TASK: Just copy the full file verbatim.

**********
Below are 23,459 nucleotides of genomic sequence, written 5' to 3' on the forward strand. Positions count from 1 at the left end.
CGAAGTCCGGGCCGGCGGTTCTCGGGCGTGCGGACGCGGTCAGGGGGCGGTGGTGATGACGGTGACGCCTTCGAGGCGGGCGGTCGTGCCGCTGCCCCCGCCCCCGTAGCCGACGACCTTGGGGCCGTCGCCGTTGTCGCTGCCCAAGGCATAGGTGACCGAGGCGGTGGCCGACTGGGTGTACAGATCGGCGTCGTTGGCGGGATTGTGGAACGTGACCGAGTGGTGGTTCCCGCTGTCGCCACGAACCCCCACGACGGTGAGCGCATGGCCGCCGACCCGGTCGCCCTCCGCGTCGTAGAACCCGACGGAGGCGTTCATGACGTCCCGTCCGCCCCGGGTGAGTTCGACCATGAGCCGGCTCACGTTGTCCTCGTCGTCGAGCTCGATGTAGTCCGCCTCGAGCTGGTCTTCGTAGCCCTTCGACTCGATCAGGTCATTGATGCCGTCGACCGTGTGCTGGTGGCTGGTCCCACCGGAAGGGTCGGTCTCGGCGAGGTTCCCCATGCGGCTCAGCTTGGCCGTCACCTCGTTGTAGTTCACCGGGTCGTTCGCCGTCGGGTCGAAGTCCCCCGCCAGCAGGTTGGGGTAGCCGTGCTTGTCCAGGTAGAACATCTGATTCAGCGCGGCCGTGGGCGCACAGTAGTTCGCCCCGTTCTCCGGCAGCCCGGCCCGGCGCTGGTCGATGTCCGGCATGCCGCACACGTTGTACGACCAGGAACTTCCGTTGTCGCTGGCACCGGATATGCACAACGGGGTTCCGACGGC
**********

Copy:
Below are 23,459 nucleotides of genomic sequence, written 5' to 3' on the forward strand. Positions count from 1 at the left end.
CGAAGTCCGGGCCGGCGGTTCTCGGGCGTGCGGACGCGGTCAGGGGGCGGTGGTGATGACGGTGACGCCTTCGAGGCGGGCGGTCGTGCCGCTGCCCCCGCCCCCGTAGCCGACGACCTTGGGGCCGTCGCCGTTGTCGCTGCCCAAGGCATAGGTGACCGAGGCGGTGGCCGACTGGGTGTACAGATCGGCGTCGTTGGCGGGATTGTGGAACGTGACCGAGTGGTGGTTCCCGCTGTCGCCACGAACCCCCACGACGGTGAGCGCATGGCCGCCGACCCGGTCGCCCTCCGCGTCGTAGAACCCGACGGAGGCGTTCATGACGTCCCGTCCGCCCCGGGTGAGTTCGACCATGAGCCGGCTCACGTTGTCCTCGTCGTCGAGCTCGATGTAGTCCGCCTCGAGCTGGTCTTCGTAGCCCTTCGACTCGATCAGGTCATTGATGCCGTCGACCGTGTGCTGGTGGCTGGTCCCACCGGAAGGGTCGGTCTCGGCGAGGTTCCCCATGCGGCTCAGCTTGGCCGTCACCTCGTTGTAGTTCACCGGGTCGTTCGCCGTCGGGTCGAAGTCCCCCGCCAGCAGGTTGGGGTAGCCGTGCTTGTCCAGGTAGAACATCTGATTCAGCGCGGCCGTGGGCGCACAGTAGTTCGCCCCGTTCTCCGGCAGCCCGGCCCGGCGCTGGTCGATGTCCGGCATGCCGCACACGTTGTACGACCAGGAACTTCCGTTGTCGCTGGCACCGGATATGCACAACGGGGTTCCGACGGC